Are Low Carb High Fat diets for sports performance all hype?
Interview with Louise Burke OAM, PhD, APD, FACSM
Louise is a sports dietitian with over 35 years of experience with elite athletes. She has been Head of Sports Nutrition at the Australian Institute of Sport since 1990 and the team dietitian for the Australian Olympic Teams for the 1996-2012 Summer Olympic Games. Louise has nearly 300 peer-reviewed research papers and book chapters, and written or edited several sports nutrition textbooks. She was awarded a Medal of the Order of Australia in 2009 for her contribution to sports nutrition.
You wrote a review in the journal Sports Medicine called ‘Re-examining high fat diets for sports performance: did we call the nail in the coffin too soon?’ What was your overall conclusion after reviewing the evidence?
The review concluded high fat diets do not improve performance across the range of sports in which athletes need to be able to work at high intensities/speeds/power outputs, even if it is only for a small part of the event. Although high fat diets, chronically or for shorter periods of “adaptation”, can enhance the athlete’s capacity to use fat as an exercise fuel, the downside is that they reduce the muscle’s capacity to use glycogen for fuel and reduce the capacity for high-intensity exercise. This is likely to be a disadvantage to competitive athletes in most sporting events.
What instigated this review?
The high degree of interest coupled with a lot of misinformation and misunderstanding about a specific type of low carb high fat (LCHF) diet for athletes: a chronic very low carbohydrate (<50 g/d), moderate protein, high fat (75-80% of energy) diet. This differs from the previous version of the short-term high fat diet we studied for a decade, in which athletes switch to a reduced carbohydrate (~15-20% of energy), increased fat (60-65% of energy) diet for a short period before returning to diets with high carbohydrate availability for competition day. This theory behind the chronic LCHF diet says the body adapts to fat as a fuel source for exercise, while gaining extra benefits from the chronic exposure to high levels of blood ketones. However, at the time of writing the review, there was only one investigation of such a diet on performance of competitive athletes. This study from the 1980s found that “keto-adaptation” dramatically increases fat oxidation during moderate intensity exercise, but even under conditions favouring fat utilisation, only extends exercise capacity to a similar level as found with a high carbohydrate diet. I think it’s important to recognise that knowledge evolves, but in this case we found that there was little new scientific evidence to support the renewed interest in an old idea.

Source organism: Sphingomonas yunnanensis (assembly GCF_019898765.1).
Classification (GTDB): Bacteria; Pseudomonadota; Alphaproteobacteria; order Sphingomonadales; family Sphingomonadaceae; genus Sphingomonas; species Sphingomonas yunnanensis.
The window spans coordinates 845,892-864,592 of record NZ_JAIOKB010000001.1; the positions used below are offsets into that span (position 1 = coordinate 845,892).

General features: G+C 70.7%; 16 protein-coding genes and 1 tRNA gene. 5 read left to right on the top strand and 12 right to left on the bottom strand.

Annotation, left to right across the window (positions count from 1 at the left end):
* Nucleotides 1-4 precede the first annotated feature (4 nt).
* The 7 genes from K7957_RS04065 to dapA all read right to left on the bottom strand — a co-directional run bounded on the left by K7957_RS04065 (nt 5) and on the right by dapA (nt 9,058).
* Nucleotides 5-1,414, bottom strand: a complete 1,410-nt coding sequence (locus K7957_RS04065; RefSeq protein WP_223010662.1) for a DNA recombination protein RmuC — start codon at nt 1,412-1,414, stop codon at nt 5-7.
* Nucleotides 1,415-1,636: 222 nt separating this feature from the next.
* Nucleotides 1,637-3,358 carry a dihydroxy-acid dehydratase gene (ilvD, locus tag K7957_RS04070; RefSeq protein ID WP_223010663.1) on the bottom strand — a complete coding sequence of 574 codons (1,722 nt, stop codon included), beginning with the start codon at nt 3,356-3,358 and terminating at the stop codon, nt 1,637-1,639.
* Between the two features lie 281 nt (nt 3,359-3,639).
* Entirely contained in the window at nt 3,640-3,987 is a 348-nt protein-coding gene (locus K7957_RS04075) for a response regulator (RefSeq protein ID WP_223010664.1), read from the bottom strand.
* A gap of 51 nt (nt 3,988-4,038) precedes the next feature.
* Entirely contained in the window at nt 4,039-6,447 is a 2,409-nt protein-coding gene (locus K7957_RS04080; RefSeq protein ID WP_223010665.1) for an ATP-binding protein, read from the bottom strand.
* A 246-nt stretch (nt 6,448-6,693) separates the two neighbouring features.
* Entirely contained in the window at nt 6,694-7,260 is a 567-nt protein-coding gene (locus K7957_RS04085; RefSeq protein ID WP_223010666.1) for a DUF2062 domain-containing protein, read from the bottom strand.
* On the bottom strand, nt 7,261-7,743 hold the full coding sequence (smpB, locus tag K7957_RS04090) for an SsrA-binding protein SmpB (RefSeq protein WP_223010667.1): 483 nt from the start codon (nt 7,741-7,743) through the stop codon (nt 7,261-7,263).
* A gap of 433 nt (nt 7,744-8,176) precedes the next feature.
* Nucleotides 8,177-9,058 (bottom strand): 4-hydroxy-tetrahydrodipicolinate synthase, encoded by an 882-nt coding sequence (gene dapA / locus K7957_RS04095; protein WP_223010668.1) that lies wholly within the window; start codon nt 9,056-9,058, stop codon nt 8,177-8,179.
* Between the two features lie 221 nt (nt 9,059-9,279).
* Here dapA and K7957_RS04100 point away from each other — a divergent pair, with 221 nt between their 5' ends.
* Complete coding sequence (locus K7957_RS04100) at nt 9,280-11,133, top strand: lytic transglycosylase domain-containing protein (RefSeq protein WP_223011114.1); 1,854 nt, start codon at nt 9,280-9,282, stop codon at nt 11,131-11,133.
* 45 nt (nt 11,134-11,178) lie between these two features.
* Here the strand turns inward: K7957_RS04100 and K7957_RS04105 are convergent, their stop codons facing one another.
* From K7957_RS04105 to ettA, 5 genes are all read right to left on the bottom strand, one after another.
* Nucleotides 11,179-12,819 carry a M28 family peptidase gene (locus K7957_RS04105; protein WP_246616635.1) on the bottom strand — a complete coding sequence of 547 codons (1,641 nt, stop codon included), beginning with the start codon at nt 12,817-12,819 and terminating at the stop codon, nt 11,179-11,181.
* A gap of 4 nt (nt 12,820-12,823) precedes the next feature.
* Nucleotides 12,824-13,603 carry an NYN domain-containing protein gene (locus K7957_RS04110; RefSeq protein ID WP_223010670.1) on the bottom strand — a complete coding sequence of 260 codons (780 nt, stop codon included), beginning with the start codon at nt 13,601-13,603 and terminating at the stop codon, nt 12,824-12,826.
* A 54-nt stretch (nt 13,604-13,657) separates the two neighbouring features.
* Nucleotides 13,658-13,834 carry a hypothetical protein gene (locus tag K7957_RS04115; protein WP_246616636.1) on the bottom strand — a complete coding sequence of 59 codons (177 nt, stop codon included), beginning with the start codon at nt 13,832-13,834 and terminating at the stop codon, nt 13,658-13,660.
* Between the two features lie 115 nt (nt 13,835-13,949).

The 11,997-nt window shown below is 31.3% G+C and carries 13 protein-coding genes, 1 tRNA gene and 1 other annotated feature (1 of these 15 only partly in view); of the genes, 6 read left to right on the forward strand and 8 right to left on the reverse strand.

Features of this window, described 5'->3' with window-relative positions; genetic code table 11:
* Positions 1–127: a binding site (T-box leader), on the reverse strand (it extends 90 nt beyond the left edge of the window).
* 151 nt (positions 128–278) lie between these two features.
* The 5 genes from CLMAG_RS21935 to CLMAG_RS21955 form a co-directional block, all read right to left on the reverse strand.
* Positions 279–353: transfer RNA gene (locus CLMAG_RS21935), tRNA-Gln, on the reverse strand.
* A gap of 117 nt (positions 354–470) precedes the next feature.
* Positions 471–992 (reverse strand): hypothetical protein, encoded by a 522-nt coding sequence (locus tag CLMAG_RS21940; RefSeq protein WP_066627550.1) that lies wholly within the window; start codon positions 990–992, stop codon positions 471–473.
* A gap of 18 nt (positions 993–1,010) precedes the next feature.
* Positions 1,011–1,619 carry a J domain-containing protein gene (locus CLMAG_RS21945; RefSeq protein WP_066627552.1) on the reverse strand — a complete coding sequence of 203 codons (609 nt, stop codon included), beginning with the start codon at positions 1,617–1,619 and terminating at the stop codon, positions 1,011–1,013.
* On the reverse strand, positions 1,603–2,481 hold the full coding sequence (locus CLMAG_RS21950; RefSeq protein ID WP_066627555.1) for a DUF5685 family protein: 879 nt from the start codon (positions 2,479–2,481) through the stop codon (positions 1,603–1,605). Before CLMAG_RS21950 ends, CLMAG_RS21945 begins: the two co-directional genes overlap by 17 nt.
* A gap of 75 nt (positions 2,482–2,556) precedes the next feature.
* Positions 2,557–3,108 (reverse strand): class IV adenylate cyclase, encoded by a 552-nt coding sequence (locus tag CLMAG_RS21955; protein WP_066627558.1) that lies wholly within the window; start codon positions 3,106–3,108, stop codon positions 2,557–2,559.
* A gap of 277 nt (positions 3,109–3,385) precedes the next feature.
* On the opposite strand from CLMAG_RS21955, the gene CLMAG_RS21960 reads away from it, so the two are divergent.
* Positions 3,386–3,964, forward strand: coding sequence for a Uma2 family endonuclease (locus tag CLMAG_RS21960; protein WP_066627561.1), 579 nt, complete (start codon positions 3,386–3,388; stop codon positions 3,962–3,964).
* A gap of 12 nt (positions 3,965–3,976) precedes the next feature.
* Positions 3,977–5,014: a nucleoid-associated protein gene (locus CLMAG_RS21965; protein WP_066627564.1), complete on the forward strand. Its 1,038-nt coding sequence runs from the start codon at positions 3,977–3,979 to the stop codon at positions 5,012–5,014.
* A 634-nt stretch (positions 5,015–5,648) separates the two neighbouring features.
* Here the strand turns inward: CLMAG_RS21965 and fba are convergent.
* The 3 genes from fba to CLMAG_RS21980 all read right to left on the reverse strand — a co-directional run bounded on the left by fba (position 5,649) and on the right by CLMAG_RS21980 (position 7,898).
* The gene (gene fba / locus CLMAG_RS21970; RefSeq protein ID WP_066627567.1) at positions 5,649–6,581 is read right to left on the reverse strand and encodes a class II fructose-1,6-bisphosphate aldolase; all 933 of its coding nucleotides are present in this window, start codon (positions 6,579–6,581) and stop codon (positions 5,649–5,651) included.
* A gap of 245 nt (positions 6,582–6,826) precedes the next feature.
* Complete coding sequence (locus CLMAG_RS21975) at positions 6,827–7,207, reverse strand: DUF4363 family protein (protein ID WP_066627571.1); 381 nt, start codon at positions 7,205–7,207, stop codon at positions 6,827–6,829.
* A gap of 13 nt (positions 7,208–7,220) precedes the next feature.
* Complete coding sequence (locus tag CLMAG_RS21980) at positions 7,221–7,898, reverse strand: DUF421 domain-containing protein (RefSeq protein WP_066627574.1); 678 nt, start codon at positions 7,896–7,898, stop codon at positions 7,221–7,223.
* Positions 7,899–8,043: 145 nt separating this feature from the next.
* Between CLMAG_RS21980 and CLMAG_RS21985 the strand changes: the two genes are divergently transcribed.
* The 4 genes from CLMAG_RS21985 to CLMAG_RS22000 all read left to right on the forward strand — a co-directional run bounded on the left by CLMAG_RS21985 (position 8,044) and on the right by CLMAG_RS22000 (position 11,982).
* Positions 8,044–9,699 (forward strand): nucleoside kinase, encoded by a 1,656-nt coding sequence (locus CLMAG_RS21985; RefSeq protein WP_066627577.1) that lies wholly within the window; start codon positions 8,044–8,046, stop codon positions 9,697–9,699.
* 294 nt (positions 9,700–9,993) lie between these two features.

Was that “case closed” for you then?
No, I believe in respecting the enthusiasm for “new” ideas and testing them out under scientific rigour. So, since doing the review, we have embarked on some well controlled studies of the LCHF diet in highly competitive race walkers. I can’t reveal all the results from this large study yet, but I can say that carbohydrate has an advantage over fat as a muscle fuel in that it produces ATP at a lower oxygen cost. In other words, to produce the same speed/intensity/power output from fat oxidation, you need to use a slightly larger fraction of your VO2max. This mightn’t be a problem if your sport requires you to work at a moderate aerobic intensity – say 60-70% VO2max – as there’s plenty of capacity to absorb the need for extra oxygen use. However, athletes exercising at 80-90% VO2max need to have great “movement economy” to run/cycle/walk as fast as possible at any given rate of oxygen delivery to the muscle. In these zones, moving to increased fat burning reduces the economy of movement and reduces your highest sustainable speed.